When & how I was diagnosed
I’m a two time cancer survivor. Not two times as in I was treated once then deemed in remission, two times as in I was diagnosed in 2006 at age 11 with osteosarcoma, then again in 2010 with a new type of cancer at age 16 called astrocytoma. Ironically, both diagnosis’ were made from situations that occurred due to playing lacrosse. At age 11, after a season of lacrosse, during July I began to notice a sharp pain in my right femur. I went to the doctor, and the day before my 12th birthday, I was diagnosed with bone cancer, or osteosarcoma. In 2010, during my sophomore year lacrosse season, I had a seizure on the field during a game. I was rushed to the emergency room at Morristown Memorial Hospital, where they performed CT scans and found a mass in my brain. I was then transferred to my primary cancer hospital in New York City, Memorial Sloan Kettering Cancer Center. There, they performed a biopsy and found a malignant stage 3 astrocytoma in my brain.
My first diagnosis of osteosarcoma required an initial invasive surgery removing my femur and reconstructing it with titanium rods and pins. A year of chemotherapy and surgeries later, I was in remission. It took 2 years of physical therapy for me to return to my favorite sport – lacrosse. Then in 2010, halfway through this past season, I was taken out of the sport once again. At first they weren’t sure if the tumor was malignant or not. After many tests, they found that it was. On July 22, 2010, I had surgery to remove the tumor. I couldn’t do any physical activities for a month. Then I was told that the tumor could not be completely moved due to risk of brain damage, so I received a month of radiation, which ended 2 weeks ago. As of now, I’m unsure whether or not I’ll need more treatment, but with indoor lacrosse starting in less than a month, I’m hoping that I won’t.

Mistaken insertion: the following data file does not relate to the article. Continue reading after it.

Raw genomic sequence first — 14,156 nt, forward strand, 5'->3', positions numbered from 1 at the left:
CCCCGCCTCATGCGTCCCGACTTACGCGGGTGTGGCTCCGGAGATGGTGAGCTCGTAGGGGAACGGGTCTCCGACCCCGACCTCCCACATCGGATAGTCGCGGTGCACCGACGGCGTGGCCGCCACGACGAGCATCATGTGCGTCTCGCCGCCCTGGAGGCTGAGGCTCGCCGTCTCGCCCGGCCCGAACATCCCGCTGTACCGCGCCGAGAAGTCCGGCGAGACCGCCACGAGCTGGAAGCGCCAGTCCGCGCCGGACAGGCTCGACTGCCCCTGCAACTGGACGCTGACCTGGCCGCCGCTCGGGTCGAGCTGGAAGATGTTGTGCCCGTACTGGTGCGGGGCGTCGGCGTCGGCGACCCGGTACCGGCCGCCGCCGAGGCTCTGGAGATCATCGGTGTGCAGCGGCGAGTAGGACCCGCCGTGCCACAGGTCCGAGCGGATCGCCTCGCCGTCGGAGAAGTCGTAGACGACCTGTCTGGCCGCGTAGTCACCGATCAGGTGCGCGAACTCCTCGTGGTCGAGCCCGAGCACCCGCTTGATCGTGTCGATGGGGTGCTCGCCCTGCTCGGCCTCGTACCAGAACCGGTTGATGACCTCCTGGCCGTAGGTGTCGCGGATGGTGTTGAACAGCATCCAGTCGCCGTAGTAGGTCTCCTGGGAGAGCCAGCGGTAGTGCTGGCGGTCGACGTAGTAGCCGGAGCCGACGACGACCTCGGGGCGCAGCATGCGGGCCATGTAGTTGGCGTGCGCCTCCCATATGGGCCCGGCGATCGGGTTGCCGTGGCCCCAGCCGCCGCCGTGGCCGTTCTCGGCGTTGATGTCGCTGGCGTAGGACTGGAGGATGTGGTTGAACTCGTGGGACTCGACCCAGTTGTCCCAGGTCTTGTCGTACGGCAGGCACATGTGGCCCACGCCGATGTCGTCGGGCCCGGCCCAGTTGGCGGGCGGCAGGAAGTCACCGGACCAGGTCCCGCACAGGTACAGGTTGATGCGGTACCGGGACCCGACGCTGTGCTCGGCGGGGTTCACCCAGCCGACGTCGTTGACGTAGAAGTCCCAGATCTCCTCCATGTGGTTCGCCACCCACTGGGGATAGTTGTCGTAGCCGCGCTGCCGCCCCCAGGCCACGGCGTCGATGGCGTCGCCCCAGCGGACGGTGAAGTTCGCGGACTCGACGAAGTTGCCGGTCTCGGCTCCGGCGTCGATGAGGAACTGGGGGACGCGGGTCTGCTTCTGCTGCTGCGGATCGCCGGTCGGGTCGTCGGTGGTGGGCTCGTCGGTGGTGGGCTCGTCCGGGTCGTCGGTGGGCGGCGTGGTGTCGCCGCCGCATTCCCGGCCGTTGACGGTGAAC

What I have learned
From all of these experiences I’ve learned the importance of cherishing what you have. For example, I couldn’t walk for 2 years, so now every time my lacrosse team runs, instead of whining like some of my teammates, I look at my legs and think about how far I’ve come since my first diagnosis.
How I am feeling now
I’m still tired from radiation, I still get headaches from my brain surgery, and on occasion I have trouble running. Aside from that, I feel great and I’m looking forward to an incredible winter and spring season.
How I got involved
I first heard of HEADstrong at STEPS lacrosse camp summer of 8th grade. I was astonished that there was a cancer foundation based on the sport I play. It made me so happy. Ever since then, I’ve worn a #27 sticker on my stick’s shaft, and wrote relentless on my wrist before every game. It truly inspired me to put my heart into the sport, even when it hurts.